King Kong (1933)

King Kong (1933), directed by Merian C. Cooper and Ernest B. Schoedsack.

The setup is a good one: a mysterious voyage by a maverick film director/adventurer who must find a leading lady before they put to sea just ahead of the law.

It goes slack for a while on shipboard, although we do have a funny bit of shooting some B-roll of Ann in her Beauty and the Beast outfit: "You look up... and keep looking up... until you can't believe what you see... you want to scream but can't... maybe if you cover your eyes..." That coaching will come in handy later.

When we hit Skull Island, the action begins, picks up and doesn't slack off.

Stop-motion animations by Willis O’Brien.

Score by Max Steiner. According to the wikipedia:


the first feature-length musical score written for an American "talkie" film, the first major Hollywood film to have a thematic score rather than background music, the first to mark the use of a 46-piece orchestra, and the first to be recorded on three separate tracks (sound effects, dialogue, and music). Steiner used a number of new film scoring techniques, such as drawing upon opera conventions for his use of leitmotifs.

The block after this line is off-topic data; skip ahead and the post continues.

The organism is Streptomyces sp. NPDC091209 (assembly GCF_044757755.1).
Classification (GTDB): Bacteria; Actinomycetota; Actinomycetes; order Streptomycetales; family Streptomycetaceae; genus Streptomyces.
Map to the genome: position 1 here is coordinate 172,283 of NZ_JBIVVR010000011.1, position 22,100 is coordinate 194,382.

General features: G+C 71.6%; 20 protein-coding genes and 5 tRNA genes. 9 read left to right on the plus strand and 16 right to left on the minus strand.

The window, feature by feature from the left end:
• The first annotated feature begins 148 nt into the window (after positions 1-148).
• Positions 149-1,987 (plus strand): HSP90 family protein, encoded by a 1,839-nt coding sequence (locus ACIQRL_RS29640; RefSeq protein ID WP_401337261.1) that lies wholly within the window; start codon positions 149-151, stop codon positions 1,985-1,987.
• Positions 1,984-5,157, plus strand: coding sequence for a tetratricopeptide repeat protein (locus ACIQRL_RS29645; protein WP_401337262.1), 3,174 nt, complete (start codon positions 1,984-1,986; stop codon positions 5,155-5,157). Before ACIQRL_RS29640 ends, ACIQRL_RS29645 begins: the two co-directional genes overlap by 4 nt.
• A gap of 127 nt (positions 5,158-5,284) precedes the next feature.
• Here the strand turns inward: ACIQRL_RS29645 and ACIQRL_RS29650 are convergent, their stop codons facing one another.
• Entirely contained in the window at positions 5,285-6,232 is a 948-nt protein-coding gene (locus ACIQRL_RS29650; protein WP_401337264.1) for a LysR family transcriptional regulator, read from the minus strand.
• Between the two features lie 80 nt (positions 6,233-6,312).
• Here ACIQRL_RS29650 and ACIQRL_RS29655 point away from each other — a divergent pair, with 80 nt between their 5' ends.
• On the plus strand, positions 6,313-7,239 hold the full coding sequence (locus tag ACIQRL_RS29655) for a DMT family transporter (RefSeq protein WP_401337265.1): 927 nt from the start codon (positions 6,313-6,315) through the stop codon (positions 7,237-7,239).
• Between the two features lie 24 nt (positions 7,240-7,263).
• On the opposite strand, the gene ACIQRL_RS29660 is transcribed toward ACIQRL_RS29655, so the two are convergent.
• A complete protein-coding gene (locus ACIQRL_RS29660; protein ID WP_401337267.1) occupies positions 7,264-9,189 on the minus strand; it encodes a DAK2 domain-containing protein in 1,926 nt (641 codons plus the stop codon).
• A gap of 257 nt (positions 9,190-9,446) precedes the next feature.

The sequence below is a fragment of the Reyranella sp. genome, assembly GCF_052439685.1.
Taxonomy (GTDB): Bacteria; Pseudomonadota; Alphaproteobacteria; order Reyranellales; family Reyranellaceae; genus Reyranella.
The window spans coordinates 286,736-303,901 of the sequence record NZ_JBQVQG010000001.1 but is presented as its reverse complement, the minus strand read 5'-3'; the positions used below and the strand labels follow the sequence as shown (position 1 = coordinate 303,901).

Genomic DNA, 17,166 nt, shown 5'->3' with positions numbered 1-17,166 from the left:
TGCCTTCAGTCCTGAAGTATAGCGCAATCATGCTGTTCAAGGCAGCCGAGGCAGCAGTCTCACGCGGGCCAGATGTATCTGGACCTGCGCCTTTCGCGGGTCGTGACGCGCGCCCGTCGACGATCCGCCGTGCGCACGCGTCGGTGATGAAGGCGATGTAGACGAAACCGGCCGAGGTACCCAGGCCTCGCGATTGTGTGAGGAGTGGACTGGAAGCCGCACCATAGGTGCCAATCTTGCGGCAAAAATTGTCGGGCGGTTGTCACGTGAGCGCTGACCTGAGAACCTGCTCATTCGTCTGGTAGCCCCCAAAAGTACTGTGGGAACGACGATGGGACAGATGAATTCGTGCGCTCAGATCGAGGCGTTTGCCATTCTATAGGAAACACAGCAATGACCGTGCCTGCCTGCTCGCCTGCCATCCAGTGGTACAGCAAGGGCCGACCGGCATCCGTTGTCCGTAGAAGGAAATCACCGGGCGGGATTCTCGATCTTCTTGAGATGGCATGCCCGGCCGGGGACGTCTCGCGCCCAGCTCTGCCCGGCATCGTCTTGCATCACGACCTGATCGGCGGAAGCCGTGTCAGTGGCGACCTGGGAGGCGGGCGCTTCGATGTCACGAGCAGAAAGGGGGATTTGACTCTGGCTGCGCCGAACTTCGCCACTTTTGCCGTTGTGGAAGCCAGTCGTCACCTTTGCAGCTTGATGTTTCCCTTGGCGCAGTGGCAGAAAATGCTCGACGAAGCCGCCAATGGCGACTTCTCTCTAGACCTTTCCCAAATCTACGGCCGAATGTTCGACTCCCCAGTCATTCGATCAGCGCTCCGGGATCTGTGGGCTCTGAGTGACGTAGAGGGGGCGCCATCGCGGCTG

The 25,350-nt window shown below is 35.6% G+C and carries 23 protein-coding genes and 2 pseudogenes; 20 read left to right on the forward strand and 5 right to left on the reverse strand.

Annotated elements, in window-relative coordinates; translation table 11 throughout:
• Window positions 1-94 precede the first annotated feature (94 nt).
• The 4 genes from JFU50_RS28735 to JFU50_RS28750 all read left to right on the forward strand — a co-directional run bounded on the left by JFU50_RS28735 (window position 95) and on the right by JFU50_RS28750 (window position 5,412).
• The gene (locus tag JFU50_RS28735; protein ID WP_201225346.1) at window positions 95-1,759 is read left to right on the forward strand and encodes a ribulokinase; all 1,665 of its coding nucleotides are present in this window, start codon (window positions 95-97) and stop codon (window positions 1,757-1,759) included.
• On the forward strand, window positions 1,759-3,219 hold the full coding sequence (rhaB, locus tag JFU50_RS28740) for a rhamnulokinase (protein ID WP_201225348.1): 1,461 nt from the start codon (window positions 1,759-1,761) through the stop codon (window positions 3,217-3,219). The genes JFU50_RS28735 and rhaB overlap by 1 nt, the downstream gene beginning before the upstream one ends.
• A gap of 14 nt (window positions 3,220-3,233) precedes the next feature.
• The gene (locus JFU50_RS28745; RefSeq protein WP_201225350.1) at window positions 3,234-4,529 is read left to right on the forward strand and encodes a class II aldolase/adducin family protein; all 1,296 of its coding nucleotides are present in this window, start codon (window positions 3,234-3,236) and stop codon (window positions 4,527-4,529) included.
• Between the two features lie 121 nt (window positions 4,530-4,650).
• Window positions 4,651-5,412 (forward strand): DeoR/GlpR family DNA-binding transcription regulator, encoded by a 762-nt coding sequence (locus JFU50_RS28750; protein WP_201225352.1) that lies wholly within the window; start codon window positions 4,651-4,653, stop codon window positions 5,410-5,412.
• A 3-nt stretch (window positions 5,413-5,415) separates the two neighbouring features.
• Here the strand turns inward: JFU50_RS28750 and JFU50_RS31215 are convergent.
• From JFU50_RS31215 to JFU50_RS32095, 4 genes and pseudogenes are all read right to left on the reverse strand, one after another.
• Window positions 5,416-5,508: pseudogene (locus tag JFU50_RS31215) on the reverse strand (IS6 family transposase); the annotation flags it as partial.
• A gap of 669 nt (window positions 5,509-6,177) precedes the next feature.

Made concurrently with The Most Dangerous Game (1932), using the same sets and several of the same actors. Fay Wray worked on other pictures during production, including Mystery of the Wax Museum (1933).

The directors put themselves in the film in more ways than one: Carl Denham is very much like Merian C. Cooper, and he and partner Schoedsack are flying the plane that shoots down Kong at the end.

I just read Mark Vaz's biography: Living Dangerously: The Adventures of Merian C. Cooper, Creator of King Kong. He was like something out of Kipling, a real adventurer from an earlier era: soldier, aviator, twice shot down and twice POW, a spy for a girlfriend, explorer, on the first board of Pan Am, and got into filmmaking through the back door as a way of financing his expeditions.

Once in film he rescued John Ford's career and partnered with him, promoted rear projection, Technicolor and Cinerama, and was the sort of producer who set his people up and left them alone. That's the way he liked to work on his own projects. A Major-General and Flying Tiger in China during WW2. A fierce anti-communist during the 1950s and 60s.

The films he directed are about the conflict between civilization and nature, and while his heart was with the untamed he was also fascinated with tools like cameras and airplanes. His final explorer's dream was to survey the Empty Quarter of Arabia from primitive airfields. Someone else did it first.

Available on Blu-ray with a commentary track by Ray Harryhausen and others.